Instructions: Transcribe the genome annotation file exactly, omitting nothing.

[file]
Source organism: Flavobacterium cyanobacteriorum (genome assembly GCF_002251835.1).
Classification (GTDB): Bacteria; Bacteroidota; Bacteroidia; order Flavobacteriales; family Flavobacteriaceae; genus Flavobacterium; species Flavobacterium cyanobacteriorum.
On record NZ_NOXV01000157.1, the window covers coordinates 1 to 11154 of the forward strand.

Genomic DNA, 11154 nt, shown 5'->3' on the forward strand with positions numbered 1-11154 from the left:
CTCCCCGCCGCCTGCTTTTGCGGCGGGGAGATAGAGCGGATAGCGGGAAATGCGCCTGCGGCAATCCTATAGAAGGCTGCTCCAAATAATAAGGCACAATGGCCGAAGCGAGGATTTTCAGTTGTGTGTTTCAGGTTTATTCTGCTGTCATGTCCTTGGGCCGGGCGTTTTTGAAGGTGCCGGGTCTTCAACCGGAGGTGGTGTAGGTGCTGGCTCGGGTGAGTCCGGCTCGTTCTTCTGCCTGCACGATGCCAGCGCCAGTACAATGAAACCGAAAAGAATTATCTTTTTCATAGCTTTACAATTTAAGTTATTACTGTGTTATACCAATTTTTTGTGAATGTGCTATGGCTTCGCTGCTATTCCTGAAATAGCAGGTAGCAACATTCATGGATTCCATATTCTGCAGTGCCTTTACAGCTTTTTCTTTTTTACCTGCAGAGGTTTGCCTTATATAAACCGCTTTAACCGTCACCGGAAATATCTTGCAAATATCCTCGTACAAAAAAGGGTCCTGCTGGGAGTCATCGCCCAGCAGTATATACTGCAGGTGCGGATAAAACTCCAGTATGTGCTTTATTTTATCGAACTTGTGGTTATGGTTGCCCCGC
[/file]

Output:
Source organism: Flavobacterium cyanobacteriorum (genome assembly GCF_002251835.1).
Classification (GTDB): Bacteria; Bacteroidota; Bacteroidia; order Flavobacteriales; family Flavobacteriaceae; genus Flavobacterium; species Flavobacterium cyanobacteriorum.
On record NZ_NOXV01000157.1, the window covers coordinates 1 to 11154 of the forward strand.

Genomic DNA, 11154 nt, shown 5'->3' on the forward strand with positions numbered 1-11154 from the left:
CTCCCCGCCGCCTGCTTTTGCGGCGGGGAGATAGAGCGGATAGCGGGAAATGCGCCTGCGGCAATCCTATAGAAGGCTGCTCCAAATAATAAGGCACAATGGCCGAAGCGAGGATTTTCAGTTGTGTGTTTCAGGTTTATTCTGCTGTCATGTCCTTGGGCCGGGCGTTTTTGAAGGTGCCGGGTCTTCAACCGGAGGTGGTGTAGGTGCTGGCTCGGGTGAGTCCGGCTCGTTCTTCTGCCTGCACGATGCCAGCGCCAGTACAATGAAACCGAAAAGAATTATCTTTTTCATAGCTTTACAATTTAAGTTATTACTGTGTTATACCAATTTTTTGTGAATGTGCTATGGCTTCGCTGCTATTCCTGAAATAGCAGGTAGCAACATTCATGGATTCCATATTCTGCAGTGCCTTTACAGCTTTTTCTTTTTTACCTGCAGAGGTTTGCCTTATATAAACCGCTTTAACCGTCACCGGAAATATCTTGCAAATATCCTCGTACAAAAAAGGGTCCTGCTGGGAGTCATCGCCCAGCAGTATATACTGCAGGTGCGGATAAAACTCCAGTATGTGCTTTATTTTATCGAACTTGTGGTTATGGTTGCCCCGC